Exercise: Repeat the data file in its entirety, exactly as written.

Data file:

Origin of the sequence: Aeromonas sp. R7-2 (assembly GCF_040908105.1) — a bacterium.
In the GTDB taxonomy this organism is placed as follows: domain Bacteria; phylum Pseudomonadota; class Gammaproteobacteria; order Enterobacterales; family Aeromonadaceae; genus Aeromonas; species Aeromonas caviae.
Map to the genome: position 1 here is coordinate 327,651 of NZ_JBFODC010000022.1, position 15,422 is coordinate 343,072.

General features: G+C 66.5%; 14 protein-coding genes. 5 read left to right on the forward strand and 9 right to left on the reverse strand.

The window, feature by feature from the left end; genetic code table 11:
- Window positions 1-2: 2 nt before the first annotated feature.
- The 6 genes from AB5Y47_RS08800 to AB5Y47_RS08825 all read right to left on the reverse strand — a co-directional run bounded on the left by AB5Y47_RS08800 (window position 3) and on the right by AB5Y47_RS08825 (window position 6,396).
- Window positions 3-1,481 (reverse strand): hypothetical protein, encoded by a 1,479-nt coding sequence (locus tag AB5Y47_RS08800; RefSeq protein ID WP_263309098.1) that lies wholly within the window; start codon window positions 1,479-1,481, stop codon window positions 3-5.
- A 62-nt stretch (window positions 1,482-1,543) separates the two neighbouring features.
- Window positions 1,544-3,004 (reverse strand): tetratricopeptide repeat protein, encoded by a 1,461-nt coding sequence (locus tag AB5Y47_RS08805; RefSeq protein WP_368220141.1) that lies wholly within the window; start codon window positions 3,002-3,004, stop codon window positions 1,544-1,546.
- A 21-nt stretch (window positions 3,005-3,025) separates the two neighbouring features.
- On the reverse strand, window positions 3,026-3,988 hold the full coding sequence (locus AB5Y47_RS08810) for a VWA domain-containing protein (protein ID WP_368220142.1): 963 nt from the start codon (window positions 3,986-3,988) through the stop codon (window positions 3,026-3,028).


Origin of the sequence: Aeromonas sp. R7-2 (assembly GCF_040908105.1) — a bacterium.
In the GTDB taxonomy this organism is placed as follows: domain Bacteria; phylum Pseudomonadota; class Gammaproteobacteria; order Enterobacterales; family Aeromonadaceae; genus Aeromonas; species Aeromonas caviae.
Map to the genome: position 1 here is coordinate 327,651 of NZ_JBFODC010000022.1, position 15,422 is coordinate 343,072.

General features: G+C 66.5%; 14 protein-coding genes. 5 read left to right on the forward strand and 9 right to left on the reverse strand.

The window, feature by feature from the left end; genetic code table 11:
- Window positions 1-2: 2 nt before the first annotated feature.
- The 6 genes from AB5Y47_RS08800 to AB5Y47_RS08825 all read right to left on the reverse strand — a co-directional run bounded on the left by AB5Y47_RS08800 (window position 3) and on the right by AB5Y47_RS08825 (window position 6,396).
- Window positions 3-1,481 (reverse strand): hypothetical protein, encoded by a 1,479-nt coding sequence (locus tag AB5Y47_RS08800; RefSeq protein ID WP_263309098.1) that lies wholly within the window; start codon window positions 1,479-1,481, stop codon window positions 3-5.
- A 62-nt stretch (window positions 1,482-1,543) separates the two neighbouring features.
- Window positions 1,544-3,004 (reverse strand): tetratricopeptide repeat protein, encoded by a 1,461-nt coding sequence (locus tag AB5Y47_RS08805; RefSeq protein WP_368220141.1) that lies wholly within the window; start codon window positions 3,002-3,004, stop codon window positions 1,544-1,546.
- A 21-nt stretch (window positions 3,005-3,025) separates the two neighbouring features.
- On the reverse strand, window positions 3,026-3,988 hold the full coding sequence (locus AB5Y47_RS08810) for a VWA domain-containing protein (protein ID WP_368220142.1): 963 nt from the start codon (window positions 3,986-3,988) through the stop codon (window positions 3,026-3,028).